Months of training, hundreds of miles and plates full of carbohydrates. Sounds like you’re just about ready for your Spring marathon. Whether you’re running the London marathon in a few weeks, or Paris, Prague or another race, you need to turn your attention to post-race fuel.
Chances are you’ve thought long and hard about how you’ll eat and drink during the race. You no doubt got a tried and tested pre-race breakfast, and maybe you’ve chosen your menu for the night before the race. But what you eat in the minutes and hours after you cross the finish line will be crucial to your mental and physical recovery. Here’s our guide to recovering from a marathon:
- as soon as you cross the line You’ll be handed a goodie bag or at the very least some fluids. Get it down you. Your priority is replacing fluids and electrolytes and getting a mixture of carbohydrates and protein inside you. So as you walk through the crowds looking for your support team and bags, get that bottle of fluid down you – and anything else in the goodie bag. If the bag includes a chocolate bar, meal replacement bar and banana, prioritise the meal replacement bar, then the banana, then the chocolate. If you feel you can’t stomach the bar, try the banana. But keep drinking!
- within 30 minutes There’s a 30-minute “glycogen window” which will make or break your recovery. Intense and/or long periods of exercise seriously deplete the body’s glycogen stores, often sapping them completely (we’re sure you’ve heard of “the wall”!) In these 30 minutes after you cross the finish line, your body will be crying out for high GI carbs and quickly absorbed proteins. This combination encourages the production of insulin which in turn helps convert rising blood sugar into muscle glycogen to replace energy stores and repair damaged muscle fibres. A great choice would be a pre-prepared shake or a sandwich and some fruit (like an orange or apple). But products formulated for sport really are your best choice here, as they’ve been specifically developed with the ideal balance of carbs and protein to be absorbed as quickly as possible. Liquid meals are also easy to eat, gentle on the digestive system and will probably be appealing when you’re thirsty. Try myprotein’s Recovery XS which will provide your body with a fantastic 50.2g carbohydrate and 24.3g protein per serving, and also delivers 4.5g of Glutamine and 3g of Creapure® per serving to help your muscles recover. There are a host of other active ingredients in Recover XS, too: electrolytes, 5.5g of the amino acid Leucine and Vitamin C to speed the flushing out of toxins. We recommend you drink a serving of Recovery XS as soon as you can, and then nibble on one of our Oats and Whey bars (with 21.6g protein and 43.8g carbohydrates) as you walk around or stretch.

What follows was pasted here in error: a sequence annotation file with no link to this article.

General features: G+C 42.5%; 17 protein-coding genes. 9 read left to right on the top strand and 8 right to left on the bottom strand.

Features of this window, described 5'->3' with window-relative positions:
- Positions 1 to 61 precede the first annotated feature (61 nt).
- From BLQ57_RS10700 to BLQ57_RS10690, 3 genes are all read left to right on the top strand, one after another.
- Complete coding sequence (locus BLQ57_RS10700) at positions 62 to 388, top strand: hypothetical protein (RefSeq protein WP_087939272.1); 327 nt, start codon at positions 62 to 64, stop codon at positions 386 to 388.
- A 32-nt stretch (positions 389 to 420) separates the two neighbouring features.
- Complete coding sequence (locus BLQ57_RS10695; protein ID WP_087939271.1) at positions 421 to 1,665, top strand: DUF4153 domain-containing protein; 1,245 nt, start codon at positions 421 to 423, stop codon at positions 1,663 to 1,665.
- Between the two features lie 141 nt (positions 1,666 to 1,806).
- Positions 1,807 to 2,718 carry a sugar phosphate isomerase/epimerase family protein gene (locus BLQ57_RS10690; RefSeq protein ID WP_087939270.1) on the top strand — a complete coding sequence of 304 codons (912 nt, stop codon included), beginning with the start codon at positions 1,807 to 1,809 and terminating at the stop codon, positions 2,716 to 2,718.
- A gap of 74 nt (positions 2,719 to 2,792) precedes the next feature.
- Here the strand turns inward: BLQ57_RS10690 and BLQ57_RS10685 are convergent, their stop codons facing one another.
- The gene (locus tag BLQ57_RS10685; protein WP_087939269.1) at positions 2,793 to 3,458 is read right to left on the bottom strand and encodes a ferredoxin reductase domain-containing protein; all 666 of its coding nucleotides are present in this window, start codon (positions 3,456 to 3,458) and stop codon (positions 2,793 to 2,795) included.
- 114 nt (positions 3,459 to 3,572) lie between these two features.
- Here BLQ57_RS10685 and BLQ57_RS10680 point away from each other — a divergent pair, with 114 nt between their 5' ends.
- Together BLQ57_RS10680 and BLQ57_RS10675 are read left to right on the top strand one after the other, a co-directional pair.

- within 3 hours The first 3-4 hours after intense exercise are really important when it comes to assisting recovery, replacing depleted energy stores and replenishing nutrients as well as promoting anabolism (muscle growth rather than muscle breakdown). You’ll probably spend the first couple of hours after your race finding your family, collecting your bags, having a shower, getting changed and maybe getting a massage. But keep an eye on the time. Around 3 hours after you finished running, tuck into a healthy hearty meal which will continue to top up glycogen stores, deliver lots of lovely protein to your muscles and offer your body some of the nutrients it’s asking for.
- afternoon/evening meal So your next meal after the race needs to be based around high quality whole foods. Make sure you get a complete protein, complex carbohydrates, vegetables and good fats. Try lean meat (chicken, fish, or lean steak), potatoes or sweet potatoes, rice or pasta, a load of colourful veg and some olive oil or coconut oil. What a great excuse for a steak! Vegetarians and vegans should make sure their protein source is complete: beans, pulses, rice, vegetables and good fats will give your body what it’s crying out for. Don’t forget plenty of water, too!
- the next day You might wake up with no appetite, or you might be ravenous all day. Either way, be sure to eat good quality foods at regular intervals, and keep your fluid levels topped up. Think of all the trips to the kitchen as a good excuse to walk off any muscle stiffness!
Practical tips for post-race nutrition The finish line of a big city marathon can be a hectic and confusing place even if you’re not a newbie marathon runner. A little planning will go a long way when it comes to getting your post-race nutrition spot on. If you have a member of family or friends in the crowd and know they will be able to get to you quickly, ask them to carry your recovery shake and bar, along with any other food you may need for the walk to the car. They don’t have to make the shake up in the morning: just put the powder in a myprotein shaker and have a spare bottle of water to add in at the last minute. If you think you’ll get to your kit bag before you get to your support crew, stash your recovery drink powder, water, bar and food there. Put everything in a cool bag if it’s a warm day (no-one wants a recovery drink made with warm water!)
Why is post-marathon nutrition so important? It replaces muscle glycogen and restores blood glucose levels
It will prevent muscle breakdown (catabolism) as far as possible and encourage muscle growth (anabolism) It will provide macronutrients (carbohydrate, protein and fat) as well as vitamins, minerals to damaged muscles and stressed energy systems